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So, you’ve filed for divorce. How long will it take to get your divorce finalized? On the short end, Texas requires a 60-day “cooling off” period following the filing of the petition for divorce. This means 60 days must elapse between when the petition for divorce is initially filed by one of the parties in a divorce action and when the final decree of divorce can be signed by a judge.  The “petition for divorce” is a document filed with the court to first open the case for adjudication and the “decree of divorce” is the court order that finalizes the parties’ divorce. In the event that both the husband and wife in a divorce case agree on all issues (child custody, child support, division of marital assets, and spousal support), and no other issues remain for determination by a judge, it would still take a minimum of 61 days after the time the petition is filed for the couple to become officially divorced. However, even in such an agreed-upon divorce, many courts still require a final hearing in order to finalize the divorce. Given the courts’ busy dockets, getting this hearing set typically extends the divorce process beyond this 60-day “cooling off” period.

 

On the long end, contested divorces can take a year or more to finalize as the parties file pleadings, attend temporary hearings, exchange and respond to discovery, attend mediation, conduct studies or tests, and attend counseling, among other various steps in this process.  Ultimately, the case may go to trial if the parties cannot agree on how to deal with child custody, support, and asset division issues.

 

Filing Pleadings

Once the petition for divorce is filed, the next step is to have the other spouse formally served with this document.  The case can be delayed if there is not a good address at which to serve the spouse, so be sure to come prepared with that information, if possible.  Once the non-filing party is formally served with the petition and any other required documentation from the court, he or she will have until 10:00 a.m. the Monday following the expiration of 20 days after service to file his or her response to the petition for divorce, called an “answer”.

 

Temporary Hearings

In situations where spouses cannot agree on things like child custody, they can go before the judge in their divorce case to have a temporary order issued on the contested matter.  This type of hearing usually happens about a month after the responding party’s answer to the petition for divorce is filed, depending on the court’s particular docket availability.

 

Exchange Discovery

This is the process where information is requested and, thereafter, disclosed by each spouse.  Things like bank statements, pay statements, tax returns, and other income information and asset valuations are helpful in dividing the marital property of the parties.  However, the discovery process is lengthy and time-intensive and can take weeks—if not months—to complete.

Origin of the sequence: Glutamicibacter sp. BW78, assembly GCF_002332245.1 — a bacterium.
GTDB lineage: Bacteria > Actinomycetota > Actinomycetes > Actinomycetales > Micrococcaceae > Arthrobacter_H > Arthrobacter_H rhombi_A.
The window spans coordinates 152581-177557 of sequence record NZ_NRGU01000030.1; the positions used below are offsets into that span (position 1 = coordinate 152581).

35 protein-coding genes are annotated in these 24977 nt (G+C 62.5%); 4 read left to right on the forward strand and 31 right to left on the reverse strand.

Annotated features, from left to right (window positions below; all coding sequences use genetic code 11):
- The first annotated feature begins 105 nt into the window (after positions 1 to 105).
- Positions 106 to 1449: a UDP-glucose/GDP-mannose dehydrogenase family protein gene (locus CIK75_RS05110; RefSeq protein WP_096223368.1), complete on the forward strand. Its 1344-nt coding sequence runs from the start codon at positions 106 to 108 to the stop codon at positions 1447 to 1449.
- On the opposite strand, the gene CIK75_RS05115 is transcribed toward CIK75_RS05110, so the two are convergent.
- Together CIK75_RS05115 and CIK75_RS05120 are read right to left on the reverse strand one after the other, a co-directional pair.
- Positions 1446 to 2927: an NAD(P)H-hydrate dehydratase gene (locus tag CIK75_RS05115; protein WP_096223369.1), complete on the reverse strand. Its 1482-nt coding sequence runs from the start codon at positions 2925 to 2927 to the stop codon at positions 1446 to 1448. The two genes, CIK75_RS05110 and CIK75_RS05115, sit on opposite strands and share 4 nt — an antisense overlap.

Attend Mediation

Mediation involves the parties in a divorce sitting down with a third-party neutral mediator in an effort to resolve the contested issues in their divorce and settle the case.  The calendars of private mediators fill up fast and usually result in mediation not being able to be scheduled for a month or more after you and your spouse first decide to schedule a mediation.

 

Studies and Tests

Studies such as custody evaluations can take months to get scheduled and completed and depend heavily on the parties’ schedules and the schedule of the professional evaluator engaged to perform such studies.  Tests such as drug screening can generally be completed quickly but a judge may order multiple tests over a period of time, depending on how long the particular divorce case is pending.  DNA testing can take weeks or months to schedule and complete, depending on the specific lab being utilized to run such DNA tests.

 

Counseling

Courts may order co-parenting classes or individual therapy that may take several weeks to complete. Additionally, the courts may order counseling for the parties’ children in certain circumstances.

Not every step outlined above will apply in every divorce case. When these issues do arise in a divorce, however, these steps must often be completed one at a time. While some of these can be addressed and resolved relatively quickly, others will require more time and attention to complete before moving on to the next step. In addition, hearings and court appearances are scheduled subject to the court’s schedule and can end up being pushed back or delayed depending on the court’s docket pressures. If you would like to understand how long your specific Texas divorce case may take, contact our knowledgeable attorneys for representation today.

 

Contact Us Today 

This post is not meant to be exhaustive, but a brief overview of maneuvering through Family Court. Contact Whitbeck Bennett by calling 800-516-3964 or by emailing clientservices@wblaws.com, to connect with an experienced attorney in your area who can guide you through the process.

 

Trevor Sako

Trevor Sako

Associate Attorney

Trevor was born and raised in San Antonio, Texas. After graduating from Texas A&M, Trevor returned home from College Station to clerk at a local law firm. After two years he was still not dissuaded from his decision to become an attorney and moved to Lubbock to attend Texas Tech School of Law. While there, he participated in the mediation clinic working with the Office of Dispute Resolution. He served as a mediator helping with debt, family law, and misdemeanor cases. After law school, he began to practice as a family law attorney. To learn more about Mr. Sako, click here.